In and Around the Razer Blade 14-Inch

As I mentioned previously, it's hard not to compare the Razer Blade 14-inch to Apple's MacBook Pro. That's not really a problem, though; I'm not an Apple user or an Apple fan, but it's hard to really argue that Apple's ID and general notebook quality have yet to find a good match in the Windows space. If you're going to crib from anyone's design playbook, that would probably be the one.

The Razer Blade 14-inch enjoys an aluminum chassis from head to toe. There are two slight ridges on the lid to give it class and character (and probably a tough of rigidity), and the Razer logo glows when the system is powered on. The body itself seems to be a unibody aluminum chassis, but what I'd like to draw attention to is the internal design.


Source: Razer Blade website.

There's some incredibly smart engineering at work here to get the system this thin, but there are compromises made, too. Razer employs a pair of small fans that intake air from the bottom and exhaust it through heatsink arrays hidden in the hinge. The result is a chassis with virtually no visible ventilation yet still has actual cooling potential.

A look at the bottom of the notebook reveals exactly that. Two ventilated intakes for the fans, no visible exhausts. The tradeoff with this design is a tremendous amount of heat above the keyboard. Razer does a fantastic job of managing noise, but the panel of aluminum above the keyboard, where the power button is, gets extremely hot and unpleasant to the touch.

With the chiclet keycap design this radiant heat won't be a major issue during prolonged gaming sessions, but it's something to be aware of. The internal thermal design means the palm rests never get too warm, though; it's all actually pretty slick.

Users who aren't enamored with Razer's Switchblade panel in the larger Blade Pro unit will be overjoyed to see a spacious touchpad complete with two dedicated mouse buttons. As for the keyboard itself, it's plenty comfortable, though for some bizarre reason I found myself frequently fat-fingering it despite a lack of actual fat fingers. I suspect this problem will be unique to me and maybe a couple of other users; the keyboard still has plenty of travel and depth and it's tough to find any real fault with. In fact my only real complaint is the lack of any indication that the document navigation keys are mapped to Fn combinations with the arrows. That's a sacrifice made for the sake of ID, though, and I have a hard time complaining too much.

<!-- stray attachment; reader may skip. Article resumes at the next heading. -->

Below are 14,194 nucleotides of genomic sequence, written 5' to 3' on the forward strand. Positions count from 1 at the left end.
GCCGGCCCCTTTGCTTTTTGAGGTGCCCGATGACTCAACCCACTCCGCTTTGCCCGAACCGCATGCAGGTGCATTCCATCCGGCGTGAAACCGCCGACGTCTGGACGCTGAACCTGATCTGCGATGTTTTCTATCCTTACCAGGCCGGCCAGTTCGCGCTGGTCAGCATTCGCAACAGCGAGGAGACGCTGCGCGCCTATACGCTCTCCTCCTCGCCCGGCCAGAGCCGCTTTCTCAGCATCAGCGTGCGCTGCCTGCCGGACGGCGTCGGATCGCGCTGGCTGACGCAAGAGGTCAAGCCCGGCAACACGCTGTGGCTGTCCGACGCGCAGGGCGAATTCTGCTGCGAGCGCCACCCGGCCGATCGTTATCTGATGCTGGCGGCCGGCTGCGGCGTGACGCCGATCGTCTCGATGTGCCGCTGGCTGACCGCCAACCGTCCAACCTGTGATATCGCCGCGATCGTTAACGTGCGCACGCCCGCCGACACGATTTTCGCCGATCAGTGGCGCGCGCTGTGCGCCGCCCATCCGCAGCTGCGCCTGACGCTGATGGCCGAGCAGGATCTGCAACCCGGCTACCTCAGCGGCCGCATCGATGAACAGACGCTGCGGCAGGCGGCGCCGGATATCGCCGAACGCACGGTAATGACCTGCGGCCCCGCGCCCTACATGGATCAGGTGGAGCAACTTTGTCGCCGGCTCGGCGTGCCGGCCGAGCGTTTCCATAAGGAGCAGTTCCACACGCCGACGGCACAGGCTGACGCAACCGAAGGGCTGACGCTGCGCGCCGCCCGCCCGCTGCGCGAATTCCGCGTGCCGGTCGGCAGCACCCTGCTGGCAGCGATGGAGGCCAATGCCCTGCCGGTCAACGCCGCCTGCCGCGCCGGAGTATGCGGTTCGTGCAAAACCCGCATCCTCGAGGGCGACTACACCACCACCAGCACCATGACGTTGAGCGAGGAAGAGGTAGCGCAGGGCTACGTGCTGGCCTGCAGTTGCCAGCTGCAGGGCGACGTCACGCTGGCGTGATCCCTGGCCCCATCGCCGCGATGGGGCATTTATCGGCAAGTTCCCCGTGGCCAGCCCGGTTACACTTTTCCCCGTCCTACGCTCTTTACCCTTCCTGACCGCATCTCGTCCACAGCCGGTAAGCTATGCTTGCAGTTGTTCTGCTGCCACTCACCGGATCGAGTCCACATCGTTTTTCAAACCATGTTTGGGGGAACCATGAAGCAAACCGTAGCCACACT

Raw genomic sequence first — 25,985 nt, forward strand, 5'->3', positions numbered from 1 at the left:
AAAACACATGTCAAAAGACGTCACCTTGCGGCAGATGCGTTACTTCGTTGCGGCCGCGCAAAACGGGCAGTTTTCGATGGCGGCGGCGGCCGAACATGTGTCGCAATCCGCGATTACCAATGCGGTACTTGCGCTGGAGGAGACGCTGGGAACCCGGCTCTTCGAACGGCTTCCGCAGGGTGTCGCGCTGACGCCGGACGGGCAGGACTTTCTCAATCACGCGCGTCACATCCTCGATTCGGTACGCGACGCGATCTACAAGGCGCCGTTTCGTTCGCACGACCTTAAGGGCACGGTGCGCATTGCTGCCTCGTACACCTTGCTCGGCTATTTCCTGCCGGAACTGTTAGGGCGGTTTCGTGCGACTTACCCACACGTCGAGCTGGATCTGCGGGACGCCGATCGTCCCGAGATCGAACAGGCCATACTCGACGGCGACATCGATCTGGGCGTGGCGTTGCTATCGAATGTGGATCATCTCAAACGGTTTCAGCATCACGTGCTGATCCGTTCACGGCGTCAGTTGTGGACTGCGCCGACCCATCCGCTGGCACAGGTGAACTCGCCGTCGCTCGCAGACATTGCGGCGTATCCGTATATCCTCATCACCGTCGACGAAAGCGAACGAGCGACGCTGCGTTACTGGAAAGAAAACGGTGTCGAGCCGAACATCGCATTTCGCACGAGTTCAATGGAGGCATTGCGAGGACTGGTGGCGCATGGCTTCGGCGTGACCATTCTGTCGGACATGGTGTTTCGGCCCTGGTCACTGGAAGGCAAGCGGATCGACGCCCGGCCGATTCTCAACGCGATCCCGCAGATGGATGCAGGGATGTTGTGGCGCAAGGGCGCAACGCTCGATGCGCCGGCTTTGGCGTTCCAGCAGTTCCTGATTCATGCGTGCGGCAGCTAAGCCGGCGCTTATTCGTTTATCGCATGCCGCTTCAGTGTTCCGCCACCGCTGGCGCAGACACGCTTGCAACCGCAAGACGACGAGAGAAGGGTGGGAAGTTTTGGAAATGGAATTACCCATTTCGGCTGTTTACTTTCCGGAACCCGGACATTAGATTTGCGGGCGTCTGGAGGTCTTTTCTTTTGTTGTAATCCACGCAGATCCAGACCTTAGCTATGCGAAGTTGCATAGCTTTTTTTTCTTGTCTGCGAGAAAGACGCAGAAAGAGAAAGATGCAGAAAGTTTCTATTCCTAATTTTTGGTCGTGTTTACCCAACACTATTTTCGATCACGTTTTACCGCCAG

For the past two Razer Blade reviews, it was easy for me to sit back and quibble with Vivek's enthusiasm over the industrial design of the Blades at the expense of the notebook's actual practicality. Yet with the 14-inch Blade, it's hard not to see his point. Even if Razer has essentialy created the RazerBook Pro, they still cribbed from the right playbook. The Blade is for anyone who wanted the MacBook Pro in black (which does go with everything), and it's for anyone who has gotten more than a little tired of ostentatious, gaudy gaming notebook designs. It's a shot fired across the bow of vendors like Alienware, stating in no uncertain terms that you can have a powerful, performance gaming notebook in a sleeker form factor. The Blade's ID feels like gaming for grown-ups.

Introducing the Razer Blade 14-Inch System and Futuremark Performance
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  • JarredWalton - Tuesday, July 2, 2013 - link

    A few hundred dollars isn't much less than what most hardware reviewers get paid to begin with. "Hey, can you go buy that $900 laptop, review it, resell it for $700, and we'll pay you the standard $400 for your review?" Reviewing hardware is nice, but when a full review can take 20-40 hours to put together (sometimes more), you can see that investing even four or five extra hours starts to really cut into the revenue/income.

    Then there's the fact that outside of Lenovo, we generally get most of the laptops that are really worth reviewing. We don't need to review every budget laptop, and we don't have the manpower to do so -- and the readership would get really tired of seeing multiple laptop reviews each week where 90% of the laptops are "average" -- okay for a certain price point, but with various flaws.

    Should we need to essentially pay for the privilege of reviewing a specific manufacturer's hardware? Now add in the time it requires to resell a laptop, and the risk of fraud, and it's a big can of worms I'm not really keen to open. In fact, I know one site that tried to do this with desktop systems some years ago so that they could really see what the end user experience was like, including calling tech support to troubleshoot a problem. The reviews ended up not generating enough revenue to cover their cost, the section basically got axed, and the reviewer in question ended up working for one of the big tech companies.